Beaglebone black PRU - counting pin state changes

Im trying to get my BB PRU counting ping state changes on four inputs P8-11 P8-12 P8-15 and P8-16 and share in memory to be read for external code (running in main arm cpu of BB black).
I read every info on the web, cooking pru book, exploring bb book, etc, no luck at all. Im lost i have background on assembler on microchips pics but cant get this working, even the samples for output led dont work.

AFAIK i must produce a remoteproc firmware , load onto PRU, and go on. Again, the easiest sample for led blinking dont works and i lost two weeks on this.
Theres anyone here helping me with this task? I can pay for the job.
Please contact me. I have the hardware ready on my desk.

best regards.

these pins specifically? … would be easier if you picked 4 pins that are ‘pruin’ for the same PRU. If not, you’ll have to use OCP, and potentially on different GPIO banks. still easily done, but not as easy as ‘pruin’.

gomer@bbb42:~$ config-pin -l p8-11
default gpio gpio_pu gpio_pd gpio_input qep pruout
gomer@bbb42:~$ config-pin -l p8-12
default gpio gpio_pu gpio_pd gpio_input qep pruout
gomer@bbb42:~$ config-pin -l p8-15
default gpio gpio_pu gpio_pd gpio_input qep pru_ecap pruin
gomer@bbb42:~$ config-pin -l p8-16
default gpio gpio_pu gpio_pd gpio_input qep pruin

how fast are these inputs going to change state? Are they going to change as a set (like parallel input) or independently?

The time span of your method of detection must be less than the time that the input could change twice.

At high speeds, even if you put in the best interrupt code, you could miss some changes.

But assume that the input changes will take place at minimum 1ms (1Khz) apart. Then there are at least two ways to reliably detect the changes. Even at 100Khz it could be done reliably. The fastest input that could be done reliably might be 1Mhz. That is the max speed that I would attempt this.

good luck,

This is a a hardware already in field, so cant change the pins.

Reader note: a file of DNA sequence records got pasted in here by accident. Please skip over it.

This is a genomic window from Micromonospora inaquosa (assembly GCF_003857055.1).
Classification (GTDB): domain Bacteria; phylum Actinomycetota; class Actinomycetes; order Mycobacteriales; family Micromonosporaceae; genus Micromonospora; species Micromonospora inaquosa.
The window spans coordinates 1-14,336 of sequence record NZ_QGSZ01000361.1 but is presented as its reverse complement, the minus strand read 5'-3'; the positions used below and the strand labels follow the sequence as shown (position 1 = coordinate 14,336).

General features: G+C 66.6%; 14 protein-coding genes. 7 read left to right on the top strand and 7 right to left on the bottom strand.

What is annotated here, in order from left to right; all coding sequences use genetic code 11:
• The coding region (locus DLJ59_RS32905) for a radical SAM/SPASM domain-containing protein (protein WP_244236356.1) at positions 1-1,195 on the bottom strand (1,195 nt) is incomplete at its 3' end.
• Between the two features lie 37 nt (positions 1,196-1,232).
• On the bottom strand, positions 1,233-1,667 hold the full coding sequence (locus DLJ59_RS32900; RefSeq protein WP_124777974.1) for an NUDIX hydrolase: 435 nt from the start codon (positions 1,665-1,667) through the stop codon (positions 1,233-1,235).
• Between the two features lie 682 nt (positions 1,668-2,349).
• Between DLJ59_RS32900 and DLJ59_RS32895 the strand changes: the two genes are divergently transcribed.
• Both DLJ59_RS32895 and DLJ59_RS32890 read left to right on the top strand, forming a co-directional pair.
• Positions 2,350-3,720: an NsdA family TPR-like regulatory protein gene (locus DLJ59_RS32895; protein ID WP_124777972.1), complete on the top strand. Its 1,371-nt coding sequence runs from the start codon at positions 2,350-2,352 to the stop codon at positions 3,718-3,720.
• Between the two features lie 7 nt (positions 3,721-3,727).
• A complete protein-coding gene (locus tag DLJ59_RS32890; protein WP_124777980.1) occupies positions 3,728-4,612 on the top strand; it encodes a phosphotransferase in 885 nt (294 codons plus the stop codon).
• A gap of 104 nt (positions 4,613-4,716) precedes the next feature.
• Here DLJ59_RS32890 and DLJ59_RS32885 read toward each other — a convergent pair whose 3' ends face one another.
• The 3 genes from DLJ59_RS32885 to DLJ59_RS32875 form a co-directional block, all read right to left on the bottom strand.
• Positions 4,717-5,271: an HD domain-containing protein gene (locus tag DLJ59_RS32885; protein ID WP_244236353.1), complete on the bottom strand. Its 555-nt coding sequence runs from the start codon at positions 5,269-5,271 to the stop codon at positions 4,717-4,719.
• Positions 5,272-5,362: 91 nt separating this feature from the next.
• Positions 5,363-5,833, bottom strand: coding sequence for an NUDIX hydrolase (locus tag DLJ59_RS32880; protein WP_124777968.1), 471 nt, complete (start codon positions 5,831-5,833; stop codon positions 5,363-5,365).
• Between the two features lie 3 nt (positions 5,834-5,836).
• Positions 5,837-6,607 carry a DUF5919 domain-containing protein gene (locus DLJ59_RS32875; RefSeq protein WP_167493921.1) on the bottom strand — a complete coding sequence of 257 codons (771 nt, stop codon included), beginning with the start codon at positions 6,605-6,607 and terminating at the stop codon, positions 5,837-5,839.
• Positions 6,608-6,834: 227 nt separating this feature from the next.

Thanks for the indications for setup the pin.

1Khz is the fastest it will change so is ok.

Thanks . Can please help me with pru c (or asm code)? I know to upload firmware and run but, as i say, the code i test in examples seems is not working.

Just need a free counter for each input put in a shared memory variable to be read from linux.

I will pay for your help, off course.

Best regards.

Sorry to ask again, i dont see how to config this pins to be muxed. Can please give me an example?

best regards

No, but in the spirit of ‘The proof of the pudding is in the eating’, I will describe one way to do it. It might take me 5 to 10 hours to code, test, and deploy a project like this, but only 5 to 10 minutes to describe it.

so, the overall outline of the project:

  1. set up pwm signal of duration 1us, duty cycle 20% (200ns) … this will be your application clock that will govern the timing of the pin states. I have the details of how to set up a pwm if you need them. do you have an oscilloscope to verify the timings of this project?

  2. you will need 7 (seven) general purpose registers
    a) one for each pin to keep count of the changes (so 4)
    b) one to keep the current state of each pin (say the lower 4 bits as in a binary switch)
    c) one to record the ‘time’ of the change… if you increment this register every time your pwm signal goes high, it will last 68 minutes and 15 seconds before rolling over. (4G/1M = 4k … 4k seconds ~= 68 min, 15 seconds)
    d) one register to indicate that a change of one or more of the pin status has been made in this iteration of the loop (I leave to you any optimization that makes a separate register unnecessary)